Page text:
Foodborne. Drinking and eating are also common ways that bacteria, parasites, and viruses spread. While access to clean drinking water, washing produce before cooking, and properly preparing and cooking food are the best ways to avoid foodborne illnesses, this transmission method is widespread throughout the world, including First World fine-dining establishments.
Something as simple as not washing hands thoroughly enough before cooking or serving food can lead to deadly outcomes. The best way to stay safe from foodborne illnesses is to only patronize well-established, clean restaurants, if any.
Be sure you know how your food is being prepared and cooked, including whether everyone is not only washing their hands but washing their hands properly. The CDC has linked COVID-19 to dining out, indicating that those who eat out are twice as likely to contract the disease as those who have their meals at home. That means dining out should be avoided for those who want to reduce the likelihood of contracting COVID-19. When dining at home, always wash produce correctly and use other cooking best practices, such as thoroughly cooking meat, keeping it separate from other food, and never placing cooked meat back on surfaces that were used to prepare it.
Bloodborne. Pathogens that are bloodborne must be exposed to the body’s mucosal lining, or occur when someone else’s blood mixes with your blood in your body, such as from an open cut or using an unsanitary syringe. Hepatitis, HIV and a variety of sexually transmitted diseases are all considered the results of bloodborne pathogens.
At this time, there is no evidence, data or cases of bloodborne transmission of COVID-19. While it can live in the blood, COVID-19 is a respiratory disease, not a bloodborne pathogen. This is why it is still considered safe to donate blood, even during the coronavirus pandemic. To avoid other bloodborne pathogens, always practice safe sex, never share or reuse syringes, use gloves if you are handling high-risk items and have open cuts on your hands, and always wash your hands properly and thoroughly.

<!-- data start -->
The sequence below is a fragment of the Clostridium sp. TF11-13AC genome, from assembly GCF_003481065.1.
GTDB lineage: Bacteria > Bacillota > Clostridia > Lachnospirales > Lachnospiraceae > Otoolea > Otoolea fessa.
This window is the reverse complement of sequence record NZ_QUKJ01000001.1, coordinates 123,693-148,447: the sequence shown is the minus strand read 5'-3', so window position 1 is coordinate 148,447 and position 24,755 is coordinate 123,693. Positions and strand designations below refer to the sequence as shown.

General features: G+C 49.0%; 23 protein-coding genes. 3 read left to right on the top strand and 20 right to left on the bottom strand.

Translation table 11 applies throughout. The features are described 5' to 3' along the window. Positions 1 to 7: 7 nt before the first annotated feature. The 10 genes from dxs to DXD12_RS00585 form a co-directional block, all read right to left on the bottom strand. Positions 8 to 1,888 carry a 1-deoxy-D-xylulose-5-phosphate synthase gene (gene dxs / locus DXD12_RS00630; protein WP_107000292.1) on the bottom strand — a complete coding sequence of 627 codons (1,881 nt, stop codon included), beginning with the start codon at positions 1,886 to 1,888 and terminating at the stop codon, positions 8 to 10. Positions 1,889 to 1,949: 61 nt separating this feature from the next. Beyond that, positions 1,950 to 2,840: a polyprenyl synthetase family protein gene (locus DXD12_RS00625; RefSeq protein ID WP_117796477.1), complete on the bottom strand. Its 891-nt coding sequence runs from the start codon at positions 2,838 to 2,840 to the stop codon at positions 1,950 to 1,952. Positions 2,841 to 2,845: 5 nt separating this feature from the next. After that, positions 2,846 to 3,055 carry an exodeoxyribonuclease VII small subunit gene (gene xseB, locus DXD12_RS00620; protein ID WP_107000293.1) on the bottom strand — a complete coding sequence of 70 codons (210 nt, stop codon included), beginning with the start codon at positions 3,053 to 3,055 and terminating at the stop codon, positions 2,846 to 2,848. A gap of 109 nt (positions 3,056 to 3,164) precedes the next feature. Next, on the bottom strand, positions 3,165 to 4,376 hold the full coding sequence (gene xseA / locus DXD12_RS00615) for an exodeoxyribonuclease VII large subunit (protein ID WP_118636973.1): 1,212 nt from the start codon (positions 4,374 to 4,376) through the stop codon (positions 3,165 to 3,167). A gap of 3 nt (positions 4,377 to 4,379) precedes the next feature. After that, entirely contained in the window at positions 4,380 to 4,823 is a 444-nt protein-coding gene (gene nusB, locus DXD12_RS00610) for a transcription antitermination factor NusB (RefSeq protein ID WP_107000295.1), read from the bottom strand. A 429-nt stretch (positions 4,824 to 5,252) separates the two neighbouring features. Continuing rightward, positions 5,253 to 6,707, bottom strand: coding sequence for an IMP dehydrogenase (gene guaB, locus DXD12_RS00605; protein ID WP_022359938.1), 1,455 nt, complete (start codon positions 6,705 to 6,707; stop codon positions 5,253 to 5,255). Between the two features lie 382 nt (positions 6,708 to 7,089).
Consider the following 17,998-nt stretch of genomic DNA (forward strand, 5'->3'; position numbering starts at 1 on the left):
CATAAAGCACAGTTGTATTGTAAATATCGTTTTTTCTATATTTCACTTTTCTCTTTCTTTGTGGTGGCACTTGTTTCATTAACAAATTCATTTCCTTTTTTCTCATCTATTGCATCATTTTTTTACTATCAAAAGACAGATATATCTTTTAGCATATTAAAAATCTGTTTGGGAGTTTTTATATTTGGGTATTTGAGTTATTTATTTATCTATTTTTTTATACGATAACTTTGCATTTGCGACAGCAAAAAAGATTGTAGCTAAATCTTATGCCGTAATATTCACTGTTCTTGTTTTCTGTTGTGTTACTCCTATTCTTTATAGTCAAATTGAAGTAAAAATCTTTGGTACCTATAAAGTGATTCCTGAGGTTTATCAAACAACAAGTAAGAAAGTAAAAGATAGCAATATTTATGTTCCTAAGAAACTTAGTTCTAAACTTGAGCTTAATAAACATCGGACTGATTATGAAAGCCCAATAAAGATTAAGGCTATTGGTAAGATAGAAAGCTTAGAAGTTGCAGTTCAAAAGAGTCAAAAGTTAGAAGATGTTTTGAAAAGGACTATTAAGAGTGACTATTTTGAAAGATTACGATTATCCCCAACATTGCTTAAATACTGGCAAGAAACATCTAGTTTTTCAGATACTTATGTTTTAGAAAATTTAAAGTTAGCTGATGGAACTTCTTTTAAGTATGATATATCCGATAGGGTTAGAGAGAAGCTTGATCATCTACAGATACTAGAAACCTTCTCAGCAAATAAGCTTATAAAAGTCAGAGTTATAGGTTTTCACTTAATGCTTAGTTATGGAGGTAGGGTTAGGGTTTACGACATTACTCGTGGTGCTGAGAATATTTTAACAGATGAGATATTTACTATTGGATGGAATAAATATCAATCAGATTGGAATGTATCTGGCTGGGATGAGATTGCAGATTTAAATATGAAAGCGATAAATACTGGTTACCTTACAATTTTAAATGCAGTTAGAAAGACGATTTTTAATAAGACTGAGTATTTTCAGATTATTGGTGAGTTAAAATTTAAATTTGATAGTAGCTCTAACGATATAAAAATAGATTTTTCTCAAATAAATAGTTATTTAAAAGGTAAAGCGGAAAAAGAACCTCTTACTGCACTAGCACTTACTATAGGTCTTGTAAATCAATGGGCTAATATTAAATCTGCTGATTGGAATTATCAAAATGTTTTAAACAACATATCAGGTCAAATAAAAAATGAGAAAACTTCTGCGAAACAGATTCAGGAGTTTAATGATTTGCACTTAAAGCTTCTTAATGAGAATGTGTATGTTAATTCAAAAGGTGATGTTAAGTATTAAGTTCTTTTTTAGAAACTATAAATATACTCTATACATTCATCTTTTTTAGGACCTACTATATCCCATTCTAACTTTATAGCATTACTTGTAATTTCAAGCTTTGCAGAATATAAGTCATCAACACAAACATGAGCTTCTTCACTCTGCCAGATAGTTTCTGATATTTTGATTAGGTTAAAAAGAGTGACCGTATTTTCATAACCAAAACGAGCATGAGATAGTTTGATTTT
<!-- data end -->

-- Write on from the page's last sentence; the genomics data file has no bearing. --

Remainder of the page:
Surfaces. While viruses have differing lengths of life on various surfaces, these are a common point of transmission. Hepatitis C, for example, can live as long as three weeks on a variety of surfaces. HIV, however, may only live for seconds outside the body.
COVID-19 is primarily transmitted through the air and can be transmitted via food. However, the virus may also spread by touching a surface with the virus on it and then touching your face, nose, mouth or eyes. The best way to avoid this form of transmission is to maintain good sanitation and wash surfaces often; wash your hands often and adequately; and not touch your face, unless you just washed your hands.
A few best practices to keep in mind: Anytime you go out or someone comes to your home, make sure you wear a mask. Additionally, when it’s safe to remove your mask, don’t touch the inside of it to avoid spreading the virus to the surface that touches your face. Finally, always wash and sanitize your hands after touching your mask.
How Is the Coronavirus Transmitted, and How Can People Stay Safe?
At this time, it is understood that COVID-19 is primarily transmitted by droplets of water in the air from an infected person entering your nose, mouth or eyes. This means wearing a properly fitted face mask and face shield, social distancing, and washing your hands are all vital to staying safe.
COVID-19 can also be transmitted by food. Although this risk is considered low, people who dine out are twice as likely to become infected. Always use best practices when cooking and avoid dining out until better safeguards can be identified and put in place to avoid transmission at dining establishments.
The coronavirus is not bloodborne, which is why it is still safe and vital to donate blood, if possible. However, the virus can be spread by touching surfaces and then touching your face. Wearing a mask can help you get into the habit of not touching your face. Also, remember to wash your hands and surfaces properly and often, and use an alcohol-based hand sanitizer when on the go.
By understanding that some viruses can create higher risk in some forms than others, and by always building best safety practices and basic sanitation into everyday routines, you can protect yourself and your loved ones from infections of all types, including the coronavirus.